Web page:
R: Yes. When we started it was what 2012, and earlier than that there used to be a more prominent music scene. With artists like Blend and Soapkills, it was more active. And then, it died down. It was a bit too calm for our taste, so he wanted to rekindle this music scene and I just wanted to film music. So we started, and the initial goal back then was to organize cool concerts in Beirut, stuff that we’d like to attend. Today, it’s about doing stuff that we enjoy.

A: Plus, we’ve grown and changed. In the beginning we used to be really careful and worry about whether our plans would work and look good or not. But now, everything flows kind of naturally. Whatever happens, happens. If people like it, great. If they don’t like it, it’s fine. We’ve kind of become immune to the inevitable “criticism.”

R: And it’s not our lifeline.

A: Yes, that’s the thing. Today, we work on lots of different things thanks to Beirut Jam Sessions. It’s given us credibility that’s allowed us to get other types of work, with brands, or with people who hire us to do jobs for them. We keep it active so it can keep on growing and rolling organically, doing it’s own thing. It’s not do or die. It used to feel like that, but it’s not anymore.

R: It’s nice to keep a project that’s been going on for almost seven years now. And it plays in our favor in everything that we do.

A: Because the people who want to work with us, see that we have longevity and we deliver. They see that we’re consistent, and that, even when things go bad or we’re a bit absent, we’re still present in some way. Through videos, small concerts, or whatever. It’s just about being there, doing things and keeping ourselves active.

Jordanian musician Aziz Maraka performs at BJS. (Facebook | Beirut Jam Sessions)
Jordanian musician Aziz Maraka performs at BJS. (Facebook | Beirut Jam Sessions)

How do you feel going into your seventh year?

R: Taking it year by year.

A: I would even say month by month. I don’t know about Roy, but it just feels natural to me. You just have to keep going, that’s all. We just have to keep doing our thing.

R: It’s become easier because people would actually pay for the shows to be set up, and produced. For the videos, there’s a few people who are excited about doing them, so it never feels like a chore.

A: And for the shows, it’s become easier as well. It’s smoother now, it used to be so hard to do anything. Like really, really difficult.

R: It used to be hard, and risky.

A: And stressful.

R: And a lot of the shows were cancelled over the years because of the situation in Lebanon.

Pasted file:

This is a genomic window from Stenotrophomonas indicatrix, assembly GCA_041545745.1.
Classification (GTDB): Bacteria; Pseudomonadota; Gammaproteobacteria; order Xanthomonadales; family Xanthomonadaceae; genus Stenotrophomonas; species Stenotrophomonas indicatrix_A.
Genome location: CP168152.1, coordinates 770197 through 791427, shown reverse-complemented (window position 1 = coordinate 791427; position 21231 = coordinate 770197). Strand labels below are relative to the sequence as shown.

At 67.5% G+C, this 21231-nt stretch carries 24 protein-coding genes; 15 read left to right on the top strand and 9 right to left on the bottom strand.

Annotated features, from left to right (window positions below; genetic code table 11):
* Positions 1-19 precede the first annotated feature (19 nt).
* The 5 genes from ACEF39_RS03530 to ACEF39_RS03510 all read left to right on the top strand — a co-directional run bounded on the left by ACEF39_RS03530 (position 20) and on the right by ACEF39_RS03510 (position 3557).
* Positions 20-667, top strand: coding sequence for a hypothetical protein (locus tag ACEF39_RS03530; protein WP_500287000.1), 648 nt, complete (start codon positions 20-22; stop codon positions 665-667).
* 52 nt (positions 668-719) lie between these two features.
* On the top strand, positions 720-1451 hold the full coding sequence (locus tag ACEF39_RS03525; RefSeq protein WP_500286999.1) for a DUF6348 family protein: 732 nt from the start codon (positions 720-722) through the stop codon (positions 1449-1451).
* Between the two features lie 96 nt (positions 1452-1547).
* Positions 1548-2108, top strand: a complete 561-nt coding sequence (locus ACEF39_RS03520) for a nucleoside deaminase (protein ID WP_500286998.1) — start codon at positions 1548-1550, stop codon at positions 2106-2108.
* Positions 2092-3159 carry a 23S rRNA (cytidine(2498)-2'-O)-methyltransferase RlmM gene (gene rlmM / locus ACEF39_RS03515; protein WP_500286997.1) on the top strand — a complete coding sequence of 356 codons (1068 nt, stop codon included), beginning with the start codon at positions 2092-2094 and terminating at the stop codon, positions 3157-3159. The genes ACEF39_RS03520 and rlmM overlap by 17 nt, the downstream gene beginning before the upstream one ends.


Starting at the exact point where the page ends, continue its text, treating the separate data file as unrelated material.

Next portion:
A: In the past we had a lot of cancellations. Most recently last year, we had one with Jalon N’Gonda. There are always things that happen, but we know how to deal with it better now. It used to be stressful and tiring. It really felt like “do or die” but it’s changed now. Now it feels like, if something gets cancelled, it’s fine. We’ll keep going and see what happens.

You said it was getting easier, but what is the most difficult thing for you in organizing and filming?

R: In filming, finding cool locations is always interesting. I would say that the timing is also difficult, especially when we’re filming an artist from abroad between soundchecks and landing

A: There are some things that people really don’t know. For example our most popular video is Ibrahim Maalouf, it’s been seen like two hundred and fifty or three hundred thousand times. That was filmed in twelve minutes. We had one shot.

R: The bigger the artist, the less time you have with them.

A: And when I say twelve minutes, I mean that you walk in, tell the artist that you’re filming them, they play, and you’re done. And in twelve minutes, whoever is filming is under massive pressure to deliver. It’s all handheld and there’s no turning back.

R: You can’t really second guess yourself, at least while you’re filming.

A: And you’re not gonna stand still.

R: Because that’s boring. You have to move, you have to make them move as much as you can. You don’t have a second shot, so very often what you have is what you get. Especially since the musicians give you their energy in one go, and then they’re done. So you want to make it interesting and you try your best not to ruin shots by shaking.

Musicians also often look at your face to know how they should feel. So you have to be smiling all the time, even though your shot might look horrible but you can’t really show that. But it’s fun, it’s a great exercise and basically, it’s kind of like jamming with them. You’re part of the performance. So it’s a cool improvisation. And we don’t really do jam sessions anymore. It’s been a while now.

One of the hardest things that we have to deal with while filming is sound. Our sound engineers are amazing. They do everything they can to record each voice and each instrument while keeping everything hidden, to let viewers enjoy the performance as if they were standing there. It’s very often one of the hardest things we do, because Beirut is very noisy, as you know, and Anthony likes to challenge us with the tough locations.